Suppose I have a typical VFD: rectifier, DC bus caps, inverter, feeding a motor. enter image description here

In general it would not be advisable to tie the DC bus to earth ground, because the AC line may also be referenced to earth. Having two competing ground references in the same circuit can cause substantial issues. I suspect the rectifier diodes would fail rapidly, if a fuse didn't save them first.

But suppose I wanted to power the drive through the DC bus terminals. In this configuration, the AC terminals are left open, meaning there is no competing ground reference. The VFD and motor chassis are tied to earth, which can lead to common mode issues, but I don't see that they'd be any worse than running from an earth-referenced AC line.

In that configuration, would there be any problem with tying the negative DC bus to earth? Is it possible to make a general statement, or would it be installation- and equipment-dependent.

  • \$\begingroup\$ It's said, jokingly, that transistors (and other semiconductors) were invented to protect fuses because they tend to fail quickly in overload situations where a fuse needs time to heat up, melt/burn, and finally fall apart. \$\endgroup\$ – AaronD Jan 7 '16 at 1:50

It should be fine but be very careful where you make your earth bond.


simulate this circuit – Schematic created using CircuitLab

You need to run the DC- all the way back to the DC supply ground point. Don't take a shortcut and connect DC BUS - to the chassis and run that back. If the DC- got disconnected the VSD chassis would go live.


I forgot to explain that R1 provides inrush current limiting on power-up and RLY1 switches in when the voltage reaches half or two-thirds of normal DC bus voltage. (Thanks, Charles.)


Grounding the dc negative bus is a really bad idea. If your substation is solidly grounded (as opposed to HRT, or ungrounded), you’ll probably just hear a loud bang at some point. If not, the bang may be in a seemingly unrelated piece of electrical equipment fed from the same sub. Look at your rectifier stage at the front end of the drive and envision that the negative bus is always about 1 volt more positive than the most negative of the three incoming ac phases. Is that “ground” potential? Nyet!!! (Must be talk like a Ruskie day)


You will probably find inductors in both the positive and negative sides of the DC filter. That is done to provide impedance to limit any fast-rising fault current in case of a ground fault on the motor lines. Make sure that external DC is connected to the line side of both DC inductors. Some VFDs have AC inductors instead of DC inductors. In that case, the manufacturer will likely say that external DC should not be connected without fault-limiting impedance. You should always seek instruction from the manufacturer for this type of connection and probably not do it otherwise.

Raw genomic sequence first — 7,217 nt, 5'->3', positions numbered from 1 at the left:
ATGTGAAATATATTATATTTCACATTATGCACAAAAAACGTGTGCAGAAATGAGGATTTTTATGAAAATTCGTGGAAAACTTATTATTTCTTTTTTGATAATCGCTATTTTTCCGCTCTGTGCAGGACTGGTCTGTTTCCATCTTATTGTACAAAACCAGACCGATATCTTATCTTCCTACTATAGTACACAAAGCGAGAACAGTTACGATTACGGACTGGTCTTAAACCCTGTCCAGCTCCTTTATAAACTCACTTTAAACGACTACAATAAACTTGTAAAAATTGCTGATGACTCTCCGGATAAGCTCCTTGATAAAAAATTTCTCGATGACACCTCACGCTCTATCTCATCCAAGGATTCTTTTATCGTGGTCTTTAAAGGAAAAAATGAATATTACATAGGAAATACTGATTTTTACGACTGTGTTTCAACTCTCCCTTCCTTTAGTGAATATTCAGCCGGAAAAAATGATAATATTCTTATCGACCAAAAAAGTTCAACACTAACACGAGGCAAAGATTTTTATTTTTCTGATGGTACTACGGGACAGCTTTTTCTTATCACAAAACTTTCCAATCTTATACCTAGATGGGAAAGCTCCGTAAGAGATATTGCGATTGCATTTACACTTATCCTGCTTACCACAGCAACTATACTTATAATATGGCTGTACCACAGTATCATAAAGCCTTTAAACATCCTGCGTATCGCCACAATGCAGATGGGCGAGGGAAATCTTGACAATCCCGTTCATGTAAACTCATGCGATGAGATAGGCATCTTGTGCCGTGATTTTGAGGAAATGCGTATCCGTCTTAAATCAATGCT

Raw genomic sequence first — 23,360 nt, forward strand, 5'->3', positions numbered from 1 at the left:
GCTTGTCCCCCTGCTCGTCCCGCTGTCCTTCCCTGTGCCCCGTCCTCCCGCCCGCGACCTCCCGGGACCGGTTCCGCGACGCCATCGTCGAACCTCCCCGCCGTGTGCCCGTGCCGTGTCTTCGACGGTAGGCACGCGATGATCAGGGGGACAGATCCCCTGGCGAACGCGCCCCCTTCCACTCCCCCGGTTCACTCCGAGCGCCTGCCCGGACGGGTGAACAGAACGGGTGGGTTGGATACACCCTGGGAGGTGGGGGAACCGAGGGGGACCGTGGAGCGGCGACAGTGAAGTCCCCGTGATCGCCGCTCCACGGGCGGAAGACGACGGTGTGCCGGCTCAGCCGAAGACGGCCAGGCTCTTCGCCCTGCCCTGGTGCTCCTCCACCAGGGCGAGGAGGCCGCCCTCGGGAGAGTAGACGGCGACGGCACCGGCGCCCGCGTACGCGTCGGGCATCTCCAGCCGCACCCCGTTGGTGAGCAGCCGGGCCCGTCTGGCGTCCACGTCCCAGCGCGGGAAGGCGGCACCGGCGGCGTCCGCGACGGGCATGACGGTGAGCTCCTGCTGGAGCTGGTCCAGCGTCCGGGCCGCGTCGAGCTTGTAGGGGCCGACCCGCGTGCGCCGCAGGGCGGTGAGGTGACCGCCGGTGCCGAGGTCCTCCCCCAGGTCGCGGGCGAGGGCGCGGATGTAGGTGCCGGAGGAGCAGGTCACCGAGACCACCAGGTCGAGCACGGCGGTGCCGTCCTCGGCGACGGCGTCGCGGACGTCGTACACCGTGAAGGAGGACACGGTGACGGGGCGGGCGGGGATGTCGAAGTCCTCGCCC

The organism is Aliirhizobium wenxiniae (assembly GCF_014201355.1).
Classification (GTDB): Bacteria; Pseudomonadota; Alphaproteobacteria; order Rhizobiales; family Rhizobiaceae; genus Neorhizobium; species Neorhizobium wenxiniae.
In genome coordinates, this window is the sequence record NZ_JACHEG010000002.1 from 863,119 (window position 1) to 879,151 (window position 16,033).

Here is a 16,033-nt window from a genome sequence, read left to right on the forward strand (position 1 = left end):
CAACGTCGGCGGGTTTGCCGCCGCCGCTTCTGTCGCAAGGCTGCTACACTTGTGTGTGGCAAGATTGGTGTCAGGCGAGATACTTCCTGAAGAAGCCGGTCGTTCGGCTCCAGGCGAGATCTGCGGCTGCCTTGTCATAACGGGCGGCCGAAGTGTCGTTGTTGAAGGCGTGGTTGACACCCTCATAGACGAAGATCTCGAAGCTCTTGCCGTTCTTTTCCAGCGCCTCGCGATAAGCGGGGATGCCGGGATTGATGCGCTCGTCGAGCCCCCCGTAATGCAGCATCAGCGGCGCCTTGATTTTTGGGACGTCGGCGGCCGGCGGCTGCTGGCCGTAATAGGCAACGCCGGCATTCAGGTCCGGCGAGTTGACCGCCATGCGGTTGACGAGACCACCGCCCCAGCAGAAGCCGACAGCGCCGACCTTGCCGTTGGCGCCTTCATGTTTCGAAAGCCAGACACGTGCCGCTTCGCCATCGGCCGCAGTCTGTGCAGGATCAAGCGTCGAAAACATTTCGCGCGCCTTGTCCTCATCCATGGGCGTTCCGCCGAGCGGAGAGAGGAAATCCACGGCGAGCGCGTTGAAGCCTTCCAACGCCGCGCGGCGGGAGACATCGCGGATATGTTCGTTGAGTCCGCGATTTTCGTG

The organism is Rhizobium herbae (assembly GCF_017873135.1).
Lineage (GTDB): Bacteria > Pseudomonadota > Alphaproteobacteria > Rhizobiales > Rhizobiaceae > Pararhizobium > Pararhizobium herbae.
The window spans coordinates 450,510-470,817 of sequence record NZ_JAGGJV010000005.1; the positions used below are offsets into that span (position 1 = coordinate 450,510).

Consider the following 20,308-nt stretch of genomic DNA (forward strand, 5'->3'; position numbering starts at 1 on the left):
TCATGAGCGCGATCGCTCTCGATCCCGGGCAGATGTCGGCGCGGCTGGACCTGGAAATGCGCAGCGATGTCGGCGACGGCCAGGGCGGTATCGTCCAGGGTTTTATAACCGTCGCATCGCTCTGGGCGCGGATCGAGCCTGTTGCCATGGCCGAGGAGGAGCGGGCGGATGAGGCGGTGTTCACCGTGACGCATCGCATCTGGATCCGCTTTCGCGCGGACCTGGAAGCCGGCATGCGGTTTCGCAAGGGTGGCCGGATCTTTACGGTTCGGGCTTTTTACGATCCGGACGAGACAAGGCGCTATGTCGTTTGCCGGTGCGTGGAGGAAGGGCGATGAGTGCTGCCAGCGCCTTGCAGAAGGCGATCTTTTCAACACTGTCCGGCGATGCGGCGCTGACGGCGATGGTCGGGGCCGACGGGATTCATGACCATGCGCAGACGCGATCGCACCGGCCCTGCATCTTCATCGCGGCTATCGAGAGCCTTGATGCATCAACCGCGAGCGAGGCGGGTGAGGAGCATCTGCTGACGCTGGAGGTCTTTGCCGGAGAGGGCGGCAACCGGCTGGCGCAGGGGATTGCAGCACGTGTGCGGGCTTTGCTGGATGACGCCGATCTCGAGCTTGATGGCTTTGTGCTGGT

Note that another answer shows a charging current limiting circuit. That is probably built into the VFD. Make sure that is not bypassed when the external DC source is connected.

If the fault-limiting impedance is not compromised, there should be no problem using a grounded DC source.

"Rapid failure" is an understatement of the consequence of getting this wrong. Exploded components would be more accurate.

enter image description here


Usually when I wire the VFD, I strictly wire it from manual. I never applied ground to DC bus in no circumstance. As you self described the AC line may be referenced to ground - that's quite normal case (I never saw it floating) so your rectifier diodes would blow ASAP.
The only thing that is grounded on VFD is the casing and logic/analog inputs/outputs. There are also DC bus terminals if you want to parallel some drive, but no way to connect the ground that would be your biggest mistake.

Edit: But as you decided to power the inverter from different power source, battery bank like, then I think you should't be worried about. But you should check if the electronic part of VFD is powered from DC link or it needs AC input. I have seen special drivers that require DC/DC converter from DC link to supply the electronics in case they are supplied from DC link (or from regenerative voltage during breaking in case of power outage).

  • \$\begingroup\$ But OP has said the AC terminals will not be connected ... \$\endgroup\$ – Transistor Jan 7 '16 at 1:20
  • \$\begingroup\$ @transistor I didn't noticed, thank you I will edit the answer. \$\endgroup\$ – Marko Buršič Jan 7 '16 at 1:23

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